7. Cut down on the packaging you buy.
Processed foods often have preservatives and other additives that your body will never need. Some canned and jarred products only have salt and water in the ingredients, but cooking with fresh produce is much more healthy, and retains much more of the flavor. Other than tomato paste or the occasional can of sardines for peculiar recipes, I almost never need to go down the can isle. If you need a can of tomatoes, corn, or green beans, try the produce section! They have all of these things too. For kidney beans and other pulses, the bulk section has a much greater selection.
8. Avoid the plastic bags in the produce section.
Now that you’re going to the produce section, try to refrain yourself from grabbing the plastic produce bags. Plastic is one of the more difficult things to recycling (maybe not for you, but for the processing facility), and if these little thin bags get loose out in the open, they can be a hazard to small birds. When they have been sitting out in the sun for too long, plastic bags release a chemical that destroys the ozone, which is the thing in the sky that protects us from skin cancer. So do us all a favor. When you grab that broccoli, or when you want to bag up a couple oranges or apples, just skip the bag and put it straight into your cart. They will all get bagged up in the end anyway.
9. Bottle your own water for the day.
The FDA recommends that each adult drink eight 8-ounce glasses of water each day. That is precisely half a gallon, or two quarts. If you are out of the house most of the day, then you might buy bottled water, and then you won’t know what to do with the bottle afterward. So get yourself a personal water bottle, and keep it by your side– in your car, in the office, or in your purse/briefcase. It’s also a great way to make sure you drink plenty of liquids.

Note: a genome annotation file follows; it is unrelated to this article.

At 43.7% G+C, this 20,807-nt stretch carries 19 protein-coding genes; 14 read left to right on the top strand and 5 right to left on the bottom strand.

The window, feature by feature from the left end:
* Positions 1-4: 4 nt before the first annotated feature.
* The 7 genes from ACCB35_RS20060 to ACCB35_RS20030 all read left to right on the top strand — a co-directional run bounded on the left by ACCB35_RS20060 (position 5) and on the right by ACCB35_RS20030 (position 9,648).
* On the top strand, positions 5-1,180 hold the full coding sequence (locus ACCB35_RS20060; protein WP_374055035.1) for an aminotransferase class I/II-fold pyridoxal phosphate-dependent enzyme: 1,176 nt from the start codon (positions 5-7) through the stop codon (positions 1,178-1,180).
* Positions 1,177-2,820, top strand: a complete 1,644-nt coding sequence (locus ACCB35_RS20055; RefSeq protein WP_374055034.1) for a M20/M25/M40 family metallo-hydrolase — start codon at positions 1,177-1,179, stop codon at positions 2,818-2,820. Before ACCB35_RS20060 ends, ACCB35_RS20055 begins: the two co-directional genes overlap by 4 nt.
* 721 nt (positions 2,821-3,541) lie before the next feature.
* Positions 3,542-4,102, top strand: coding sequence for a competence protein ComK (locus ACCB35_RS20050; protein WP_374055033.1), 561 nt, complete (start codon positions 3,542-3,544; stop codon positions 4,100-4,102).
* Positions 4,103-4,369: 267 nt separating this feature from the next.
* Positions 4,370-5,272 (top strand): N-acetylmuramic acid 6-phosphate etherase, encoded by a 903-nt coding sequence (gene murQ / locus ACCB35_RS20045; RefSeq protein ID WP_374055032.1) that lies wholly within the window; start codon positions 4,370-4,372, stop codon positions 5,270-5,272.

10. Get a travel mug for your coffee.
One time, I came across a 5-way intersection, each corner with a garbage can that was overflowing with disposable paper coffee cups. The paper industry estimates that Americans will consume roughly 23 billion paper coffee cups in 2010. Do you want to be one out of millions contributing to that? The next time you are at Starbucks or your local coffee stand, just hand over your personal coffee tumbler, and tell them to fill it up! Starbucks will even rinse it out for you, and give you a 5-cent discount. If you don’t have one already, I recommend getting a double wall, stainless steel, vacuum insulated tumbler. I bring coffee from home, and it’s still steaming hot at lunch time!
Extra credit: convince your friends how easy it is to be environmentally friendly.
Of course, your friends will only be convinced if you show them how easy it is. You can kick-start your friends on their efforts by getting them a personalized tumbler mug stuffed full of pictures, funny quotes, or whatever strikes your fancy. Not only will your friend be forced to think about you every day while sipping at his/her coffee; thanks to you, they’ll be doing their small part in reducing trash without even realizing it.